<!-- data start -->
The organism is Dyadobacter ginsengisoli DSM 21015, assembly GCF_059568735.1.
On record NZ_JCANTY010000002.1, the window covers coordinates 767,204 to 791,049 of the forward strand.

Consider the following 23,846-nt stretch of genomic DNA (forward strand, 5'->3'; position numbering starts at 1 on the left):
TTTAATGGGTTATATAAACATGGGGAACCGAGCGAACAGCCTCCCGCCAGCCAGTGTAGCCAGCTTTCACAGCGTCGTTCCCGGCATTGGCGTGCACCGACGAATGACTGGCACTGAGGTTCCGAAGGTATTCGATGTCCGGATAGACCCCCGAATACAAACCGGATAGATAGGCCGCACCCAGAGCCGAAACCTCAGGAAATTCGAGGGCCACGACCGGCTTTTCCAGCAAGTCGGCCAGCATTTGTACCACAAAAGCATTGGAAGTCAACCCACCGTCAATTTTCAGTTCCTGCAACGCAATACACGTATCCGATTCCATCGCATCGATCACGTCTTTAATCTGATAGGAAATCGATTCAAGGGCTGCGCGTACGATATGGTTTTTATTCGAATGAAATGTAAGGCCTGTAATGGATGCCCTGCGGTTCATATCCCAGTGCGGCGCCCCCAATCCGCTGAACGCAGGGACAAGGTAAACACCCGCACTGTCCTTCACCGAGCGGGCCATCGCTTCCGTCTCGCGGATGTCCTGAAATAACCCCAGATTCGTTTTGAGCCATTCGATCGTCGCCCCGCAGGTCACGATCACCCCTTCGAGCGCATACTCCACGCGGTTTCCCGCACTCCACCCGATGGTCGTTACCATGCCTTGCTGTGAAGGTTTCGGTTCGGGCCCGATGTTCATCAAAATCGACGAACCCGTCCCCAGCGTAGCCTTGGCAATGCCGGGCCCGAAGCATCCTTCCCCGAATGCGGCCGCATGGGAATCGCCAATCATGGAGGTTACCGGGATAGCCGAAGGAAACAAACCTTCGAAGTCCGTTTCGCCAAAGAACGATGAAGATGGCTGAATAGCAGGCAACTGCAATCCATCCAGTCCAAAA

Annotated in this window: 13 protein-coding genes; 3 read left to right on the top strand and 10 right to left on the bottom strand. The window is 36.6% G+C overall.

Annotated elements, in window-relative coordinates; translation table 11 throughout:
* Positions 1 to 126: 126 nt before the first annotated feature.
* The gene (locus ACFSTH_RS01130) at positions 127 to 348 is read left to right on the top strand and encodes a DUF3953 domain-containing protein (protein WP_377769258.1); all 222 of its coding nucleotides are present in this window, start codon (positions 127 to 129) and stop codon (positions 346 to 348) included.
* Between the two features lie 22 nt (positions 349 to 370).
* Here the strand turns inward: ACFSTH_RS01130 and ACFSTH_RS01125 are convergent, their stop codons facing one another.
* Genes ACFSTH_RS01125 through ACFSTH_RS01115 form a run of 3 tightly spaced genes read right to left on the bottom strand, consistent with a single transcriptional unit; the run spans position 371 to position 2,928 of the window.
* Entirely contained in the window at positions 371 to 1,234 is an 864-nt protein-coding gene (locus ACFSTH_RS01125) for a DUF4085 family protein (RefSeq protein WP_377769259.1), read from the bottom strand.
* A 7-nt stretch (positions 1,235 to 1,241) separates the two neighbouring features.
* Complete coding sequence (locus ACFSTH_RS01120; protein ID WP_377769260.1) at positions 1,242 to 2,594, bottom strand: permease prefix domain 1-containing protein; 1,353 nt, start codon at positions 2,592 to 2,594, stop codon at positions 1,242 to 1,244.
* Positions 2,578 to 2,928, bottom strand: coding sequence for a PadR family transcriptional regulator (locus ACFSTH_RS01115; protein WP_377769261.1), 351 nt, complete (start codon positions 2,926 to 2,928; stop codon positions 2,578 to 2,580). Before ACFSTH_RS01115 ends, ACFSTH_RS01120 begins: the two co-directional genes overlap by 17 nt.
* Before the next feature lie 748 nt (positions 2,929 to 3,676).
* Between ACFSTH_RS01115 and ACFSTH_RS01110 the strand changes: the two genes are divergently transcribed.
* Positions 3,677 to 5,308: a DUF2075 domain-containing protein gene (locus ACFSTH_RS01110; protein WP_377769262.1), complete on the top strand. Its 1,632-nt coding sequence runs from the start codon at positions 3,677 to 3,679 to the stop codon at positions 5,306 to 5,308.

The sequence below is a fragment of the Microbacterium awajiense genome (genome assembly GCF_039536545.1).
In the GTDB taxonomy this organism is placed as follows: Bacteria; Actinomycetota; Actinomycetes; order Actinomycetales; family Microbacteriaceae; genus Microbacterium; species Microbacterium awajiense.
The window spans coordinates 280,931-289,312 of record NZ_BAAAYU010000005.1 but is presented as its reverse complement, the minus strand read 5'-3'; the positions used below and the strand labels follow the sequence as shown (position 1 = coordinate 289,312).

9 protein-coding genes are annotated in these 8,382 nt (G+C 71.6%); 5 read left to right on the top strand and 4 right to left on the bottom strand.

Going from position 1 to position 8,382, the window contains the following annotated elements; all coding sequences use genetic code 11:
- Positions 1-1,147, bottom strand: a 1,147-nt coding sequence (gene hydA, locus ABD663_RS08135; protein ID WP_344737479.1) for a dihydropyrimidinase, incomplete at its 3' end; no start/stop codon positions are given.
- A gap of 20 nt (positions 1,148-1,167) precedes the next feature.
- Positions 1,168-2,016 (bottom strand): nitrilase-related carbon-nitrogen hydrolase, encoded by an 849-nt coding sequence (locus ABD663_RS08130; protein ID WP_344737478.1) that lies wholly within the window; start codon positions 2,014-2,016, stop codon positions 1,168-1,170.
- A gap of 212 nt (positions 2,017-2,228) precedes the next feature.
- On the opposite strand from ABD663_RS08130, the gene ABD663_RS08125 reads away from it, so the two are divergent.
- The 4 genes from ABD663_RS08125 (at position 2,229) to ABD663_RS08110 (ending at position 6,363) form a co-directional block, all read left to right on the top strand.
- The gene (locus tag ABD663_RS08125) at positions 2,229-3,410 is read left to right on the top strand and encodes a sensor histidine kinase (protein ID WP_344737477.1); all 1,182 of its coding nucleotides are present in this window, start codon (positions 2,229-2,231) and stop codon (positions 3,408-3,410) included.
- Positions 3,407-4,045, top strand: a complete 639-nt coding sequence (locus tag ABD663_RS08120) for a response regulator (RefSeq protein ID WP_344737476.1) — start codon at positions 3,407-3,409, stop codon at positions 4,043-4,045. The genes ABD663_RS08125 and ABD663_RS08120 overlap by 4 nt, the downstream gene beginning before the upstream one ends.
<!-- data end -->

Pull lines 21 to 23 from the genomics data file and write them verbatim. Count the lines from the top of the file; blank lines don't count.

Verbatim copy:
The window spans coordinates 280,931-289,312 of record NZ_BAAAYU010000005.1 but is presented as its reverse complement, the minus strand read 5'-3'; the positions used below and the strand labels follow the sequence as shown (position 1 = coordinate 289,312).

9 protein-coding genes are annotated in these 8,382 nt (G+C 71.6%); 5 read left to right on the top strand and 4 right to left on the bottom strand.

Going from position 1 to position 8,382, the window contains the following annotated elements; all coding sequences use genetic code 11: